The program is funded by the U.S. State Department. Since it was launched in 2002, the UMPP has arranged 16 partnerships: Eight have involved newspapers, six have involved television stations, and two have involved radio stations. IREX attempts to match media outlets of similar size, such as the Sobytie newspaper in Dniprozderzhinsk with The New Mexican in Santa Fe, and Vezha TV in Ivano-Frankivsk with WDBJ-7 in Roanoke, Va.

The paired outlets interact online and in person. Typically, several Ukrainian managers and journalists make two two-week visits to their U.S. partner’s operation, and the U.S. outlet sends corresponding delegations to Ukraine each year. The partners share information about business management, advertising, marketing, circulation, distribution, news coverage, journalistic ethics, technology and other subjects.

Participants say the UMPP demonstrates the benefits of international media cooperation beyond “mir i druzhba” (Russian for “peace and friendship”).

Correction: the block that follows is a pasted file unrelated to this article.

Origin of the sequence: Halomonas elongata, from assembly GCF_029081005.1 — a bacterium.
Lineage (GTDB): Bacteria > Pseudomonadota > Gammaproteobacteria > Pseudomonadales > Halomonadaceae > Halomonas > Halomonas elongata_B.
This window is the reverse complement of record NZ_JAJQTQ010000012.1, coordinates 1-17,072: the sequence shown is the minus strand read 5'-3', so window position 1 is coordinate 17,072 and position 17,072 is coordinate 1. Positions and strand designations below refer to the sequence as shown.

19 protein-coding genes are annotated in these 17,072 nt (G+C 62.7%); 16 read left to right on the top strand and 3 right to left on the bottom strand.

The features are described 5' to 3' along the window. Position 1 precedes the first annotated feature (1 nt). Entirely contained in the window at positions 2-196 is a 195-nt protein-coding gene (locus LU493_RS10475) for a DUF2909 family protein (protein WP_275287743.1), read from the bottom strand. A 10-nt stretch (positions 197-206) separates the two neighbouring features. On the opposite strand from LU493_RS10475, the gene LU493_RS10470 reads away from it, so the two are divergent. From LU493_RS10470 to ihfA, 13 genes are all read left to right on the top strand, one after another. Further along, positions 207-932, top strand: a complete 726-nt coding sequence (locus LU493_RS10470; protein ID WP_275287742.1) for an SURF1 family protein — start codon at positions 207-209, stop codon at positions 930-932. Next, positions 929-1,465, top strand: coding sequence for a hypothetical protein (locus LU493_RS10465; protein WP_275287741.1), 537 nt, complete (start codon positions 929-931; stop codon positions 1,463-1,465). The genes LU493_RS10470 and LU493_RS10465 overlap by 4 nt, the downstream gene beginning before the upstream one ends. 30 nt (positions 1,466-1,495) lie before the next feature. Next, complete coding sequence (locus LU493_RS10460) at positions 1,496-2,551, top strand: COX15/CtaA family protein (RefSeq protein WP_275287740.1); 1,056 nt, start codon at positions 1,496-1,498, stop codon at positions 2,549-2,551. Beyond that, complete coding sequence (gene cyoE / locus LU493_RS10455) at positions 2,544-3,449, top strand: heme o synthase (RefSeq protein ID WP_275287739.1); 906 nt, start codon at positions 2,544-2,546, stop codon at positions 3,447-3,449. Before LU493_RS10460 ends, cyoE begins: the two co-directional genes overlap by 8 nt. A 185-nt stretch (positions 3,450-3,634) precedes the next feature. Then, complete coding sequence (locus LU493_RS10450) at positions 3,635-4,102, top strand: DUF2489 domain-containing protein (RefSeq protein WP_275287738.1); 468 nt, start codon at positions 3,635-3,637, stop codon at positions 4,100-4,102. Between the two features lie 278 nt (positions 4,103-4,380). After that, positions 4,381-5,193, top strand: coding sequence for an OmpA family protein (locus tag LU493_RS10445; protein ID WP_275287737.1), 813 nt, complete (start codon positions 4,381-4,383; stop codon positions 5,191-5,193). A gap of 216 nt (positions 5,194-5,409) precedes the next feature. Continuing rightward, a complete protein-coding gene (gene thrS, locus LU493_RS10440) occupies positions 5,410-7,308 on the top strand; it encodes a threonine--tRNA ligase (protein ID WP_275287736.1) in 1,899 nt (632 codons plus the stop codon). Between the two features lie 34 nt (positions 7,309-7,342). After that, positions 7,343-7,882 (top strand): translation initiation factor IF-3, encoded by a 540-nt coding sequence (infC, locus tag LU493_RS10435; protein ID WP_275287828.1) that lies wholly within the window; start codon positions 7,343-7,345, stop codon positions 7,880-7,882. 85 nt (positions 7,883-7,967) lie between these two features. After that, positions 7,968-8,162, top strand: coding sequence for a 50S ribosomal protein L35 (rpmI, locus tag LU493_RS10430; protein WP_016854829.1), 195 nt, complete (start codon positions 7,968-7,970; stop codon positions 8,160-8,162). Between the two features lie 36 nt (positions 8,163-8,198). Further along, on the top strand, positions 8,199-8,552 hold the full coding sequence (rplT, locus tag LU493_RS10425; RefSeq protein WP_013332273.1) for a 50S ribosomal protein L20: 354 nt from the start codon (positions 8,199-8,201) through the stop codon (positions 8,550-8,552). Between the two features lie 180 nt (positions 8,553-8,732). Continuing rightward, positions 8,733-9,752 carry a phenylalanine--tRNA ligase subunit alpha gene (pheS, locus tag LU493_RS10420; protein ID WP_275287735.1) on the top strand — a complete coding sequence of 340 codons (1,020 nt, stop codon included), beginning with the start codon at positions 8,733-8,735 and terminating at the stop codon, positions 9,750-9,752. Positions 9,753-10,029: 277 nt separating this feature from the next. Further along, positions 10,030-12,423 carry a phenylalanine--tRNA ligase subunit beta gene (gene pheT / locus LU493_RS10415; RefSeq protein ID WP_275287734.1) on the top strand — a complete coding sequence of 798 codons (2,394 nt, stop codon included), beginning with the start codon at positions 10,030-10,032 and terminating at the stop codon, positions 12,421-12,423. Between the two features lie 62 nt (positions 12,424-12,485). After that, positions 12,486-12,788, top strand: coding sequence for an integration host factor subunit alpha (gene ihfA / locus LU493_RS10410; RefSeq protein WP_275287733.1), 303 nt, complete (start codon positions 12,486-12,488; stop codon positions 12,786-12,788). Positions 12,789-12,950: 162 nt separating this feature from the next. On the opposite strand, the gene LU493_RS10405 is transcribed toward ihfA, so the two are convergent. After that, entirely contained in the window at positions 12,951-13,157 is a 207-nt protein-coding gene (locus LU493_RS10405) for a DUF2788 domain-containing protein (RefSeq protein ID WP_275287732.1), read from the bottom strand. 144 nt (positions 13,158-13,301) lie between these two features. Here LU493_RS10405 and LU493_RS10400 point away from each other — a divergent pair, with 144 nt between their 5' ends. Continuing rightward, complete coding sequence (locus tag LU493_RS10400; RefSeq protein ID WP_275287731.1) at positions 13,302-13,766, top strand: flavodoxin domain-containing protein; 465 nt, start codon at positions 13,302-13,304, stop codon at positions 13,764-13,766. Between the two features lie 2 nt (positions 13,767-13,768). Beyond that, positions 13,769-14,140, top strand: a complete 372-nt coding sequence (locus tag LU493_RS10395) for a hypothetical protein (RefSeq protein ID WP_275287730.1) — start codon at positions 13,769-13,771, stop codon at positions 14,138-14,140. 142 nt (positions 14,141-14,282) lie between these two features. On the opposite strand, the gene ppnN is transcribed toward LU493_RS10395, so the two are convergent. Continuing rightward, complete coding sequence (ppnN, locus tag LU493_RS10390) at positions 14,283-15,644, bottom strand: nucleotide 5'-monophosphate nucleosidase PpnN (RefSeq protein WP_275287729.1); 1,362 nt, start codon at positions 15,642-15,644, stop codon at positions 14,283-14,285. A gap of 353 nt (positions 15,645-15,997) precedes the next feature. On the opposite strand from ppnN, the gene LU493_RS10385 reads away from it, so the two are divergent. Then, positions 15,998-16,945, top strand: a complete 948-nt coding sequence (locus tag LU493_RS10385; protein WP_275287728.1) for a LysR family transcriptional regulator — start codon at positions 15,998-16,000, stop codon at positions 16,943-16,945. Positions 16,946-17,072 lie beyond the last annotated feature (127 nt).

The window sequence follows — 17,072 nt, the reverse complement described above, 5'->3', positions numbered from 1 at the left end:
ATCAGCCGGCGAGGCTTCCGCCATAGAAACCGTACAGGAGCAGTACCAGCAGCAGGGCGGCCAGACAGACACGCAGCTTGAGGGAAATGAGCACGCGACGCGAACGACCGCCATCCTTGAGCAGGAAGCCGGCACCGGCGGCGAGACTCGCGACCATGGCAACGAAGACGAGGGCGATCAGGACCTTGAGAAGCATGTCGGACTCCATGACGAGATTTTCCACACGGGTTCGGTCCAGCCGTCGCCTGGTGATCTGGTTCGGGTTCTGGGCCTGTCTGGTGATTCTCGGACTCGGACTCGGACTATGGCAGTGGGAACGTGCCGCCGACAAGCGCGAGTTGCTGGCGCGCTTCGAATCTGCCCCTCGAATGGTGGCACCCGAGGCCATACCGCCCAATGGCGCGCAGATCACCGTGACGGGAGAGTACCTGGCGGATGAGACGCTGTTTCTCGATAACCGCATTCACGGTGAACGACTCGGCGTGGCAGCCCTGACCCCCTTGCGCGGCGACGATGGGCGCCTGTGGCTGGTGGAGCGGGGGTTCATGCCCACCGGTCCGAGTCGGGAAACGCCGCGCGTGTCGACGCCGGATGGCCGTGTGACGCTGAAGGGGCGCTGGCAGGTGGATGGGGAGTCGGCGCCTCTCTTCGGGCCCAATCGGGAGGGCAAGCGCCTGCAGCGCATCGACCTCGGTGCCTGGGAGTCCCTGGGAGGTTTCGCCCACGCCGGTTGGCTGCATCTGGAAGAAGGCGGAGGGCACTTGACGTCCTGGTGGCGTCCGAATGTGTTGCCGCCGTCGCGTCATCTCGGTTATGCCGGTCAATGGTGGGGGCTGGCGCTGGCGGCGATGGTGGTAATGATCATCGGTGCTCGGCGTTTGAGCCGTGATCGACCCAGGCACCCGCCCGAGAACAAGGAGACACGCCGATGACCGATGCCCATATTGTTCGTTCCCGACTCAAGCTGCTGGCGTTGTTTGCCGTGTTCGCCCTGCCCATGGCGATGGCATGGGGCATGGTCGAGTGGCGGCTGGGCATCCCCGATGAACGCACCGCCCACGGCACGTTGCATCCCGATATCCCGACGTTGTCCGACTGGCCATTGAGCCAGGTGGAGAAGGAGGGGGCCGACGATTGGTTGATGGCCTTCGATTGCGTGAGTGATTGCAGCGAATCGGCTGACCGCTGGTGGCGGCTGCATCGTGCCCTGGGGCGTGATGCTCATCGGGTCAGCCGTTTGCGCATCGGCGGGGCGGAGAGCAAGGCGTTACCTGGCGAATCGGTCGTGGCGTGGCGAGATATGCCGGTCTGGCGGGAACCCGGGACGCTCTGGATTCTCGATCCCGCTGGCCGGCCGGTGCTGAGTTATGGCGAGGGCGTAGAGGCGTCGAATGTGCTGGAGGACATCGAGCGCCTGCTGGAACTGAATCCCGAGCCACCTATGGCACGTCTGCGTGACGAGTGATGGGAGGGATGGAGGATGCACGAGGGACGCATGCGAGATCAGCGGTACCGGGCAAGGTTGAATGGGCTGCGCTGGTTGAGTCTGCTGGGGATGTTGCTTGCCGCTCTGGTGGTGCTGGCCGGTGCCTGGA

Of the six Ukrainian newspapers that participated in the UMPP between 2002 and 2006, five reported improvements in advertising, four in news content and three in their Web sites. In addition, three of the newspapers created new publications.

Of the seven Ukrainian broadcast outlets that participated in the UMPP between 2002 and 2006, five reported improvements in marketing and promotion, four in news content, three in advertising and three in production techniques. Four stations started community service projects that also enhanced their image.

American media outlets benefited, too. Mark Layman, WDBJ’s production manager, said the partnership with Vezha TV “allowed us to learn from them. … We learned about work ethic, good attitudes, desire, commitment, drive and friendship. Anyone can learn to run a camera, computer, to direct or to sell, but seeing a total staff unification toward achieving a common goal — success and community respect — cannot be taught. It has to come from the heart.”

Melitopolskie Vedomosti, a twice-weekly paper (32,000 circulation) in Melitopol in southeastern Ukraine, was paired in 2005-06 with the Observer-Reporter, a daily paper (34,000 circulation) in the southwestern Pennsylvania city of Washington. Park Burroughs, editor of the Observer-Reporter, visited Melitopol and saw its range of niche publications for elderly people, young readers, rural residents and other groups.